Colin Pillinger, scientist behind Beagle 2 Mars probe, dies at 70
A Friday, Dec. 19, 2003 photo from shows the Beagle 2 spacecraft projects leading scientist Professor Colin Pillinger, in London. (AP /Max Nash)
Jill Lawless, The Associated Press
Published Thursday, May 8, 2014 9:07AM EDT
Last Updated Thursday, May 8, 2014 10:13AM EDT
LONDON -- Colin Pillinger, an ebullient space scientist who captured the popular imagination with his failed attempt to land a British probe on Mars, has died. He was 70.
Pillinger's family said Thursday that he died at Addenbrooke's Hospital in Cambridge after suffering a brain hemorrhage while sitting in his garden.
Pillinger, a professor of interplanetary science at the Open University, was the driving force behind the largely privately funded Beagle 2 space mission.
The tiny craft -- named for the ship that took naturalist Charles Darwin on his 19th-century voyage of discovery -- was supposed to land on Mars on Christmas Day in 2003 and search for signs of life. But contact with the probe was lost soon after it separated from its European Space Agency Mars Express mother ship on Dec. 19. An investigation found that it may have burned up in the planet's atmosphere.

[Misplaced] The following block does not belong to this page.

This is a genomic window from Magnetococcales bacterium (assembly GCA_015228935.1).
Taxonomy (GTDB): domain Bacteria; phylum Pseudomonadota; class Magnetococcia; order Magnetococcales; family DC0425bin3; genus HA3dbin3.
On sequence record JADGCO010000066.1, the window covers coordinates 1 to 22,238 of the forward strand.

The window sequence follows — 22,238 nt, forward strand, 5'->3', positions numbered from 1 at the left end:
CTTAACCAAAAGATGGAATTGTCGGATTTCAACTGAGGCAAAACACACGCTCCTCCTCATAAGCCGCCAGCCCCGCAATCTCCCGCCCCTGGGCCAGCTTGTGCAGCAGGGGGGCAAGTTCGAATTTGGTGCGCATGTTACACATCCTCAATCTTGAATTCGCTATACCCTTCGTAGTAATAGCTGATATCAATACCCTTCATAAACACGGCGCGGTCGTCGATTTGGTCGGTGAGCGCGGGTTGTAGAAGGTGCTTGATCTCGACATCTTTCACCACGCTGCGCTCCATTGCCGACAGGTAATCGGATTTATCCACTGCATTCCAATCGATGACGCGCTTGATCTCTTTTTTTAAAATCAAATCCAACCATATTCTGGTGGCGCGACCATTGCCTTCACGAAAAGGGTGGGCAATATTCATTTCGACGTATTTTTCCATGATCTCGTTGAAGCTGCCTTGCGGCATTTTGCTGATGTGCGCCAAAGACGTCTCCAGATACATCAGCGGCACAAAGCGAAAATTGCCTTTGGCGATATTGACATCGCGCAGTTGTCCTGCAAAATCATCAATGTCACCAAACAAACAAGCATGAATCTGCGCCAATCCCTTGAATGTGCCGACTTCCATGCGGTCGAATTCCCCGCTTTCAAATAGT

The loss of the probe, which cost the government more than $40 million and the private sector another $80 million, prompted questions in Britain about Europe's ability to participate in the race to Mars.
Pillinger, who had become famous with his bushy sideburns and enthusiastic delivery of frequent media updates on the mission, was bitterly disappointed but held out hope of a second attempt.
"We have unfinished business on Mars," he said in 2005. "The science is more important now than it ever was."
A new European Mars mission, ExoMars, is due to launch in 2018.
Britain's astronomer royal, Martin Rees, said Pillinger was "an archetype eccentric professor" who had done a great deal to communicate and popularize science.
Rees said the Beagle mission "was a failure, but a heroic failure. Several far more expensive and elaborate Mars missions failed, and he deserves huge admiration for the way he cobbled together the funds for this project against all the odds, inspiring interest and enthusiasm along the way."
Pillinger gained a PhD from Swansea University in 1968 and began his career at NASA, analyzing samples of moon rock. He worked at Cambridge and the Open University, a pioneer of distance learning.
PIllinger, who was diagnosed with multiple sclerosis in 2005, is survived by his wife Judith, daughter Shusanah and son Nicolas.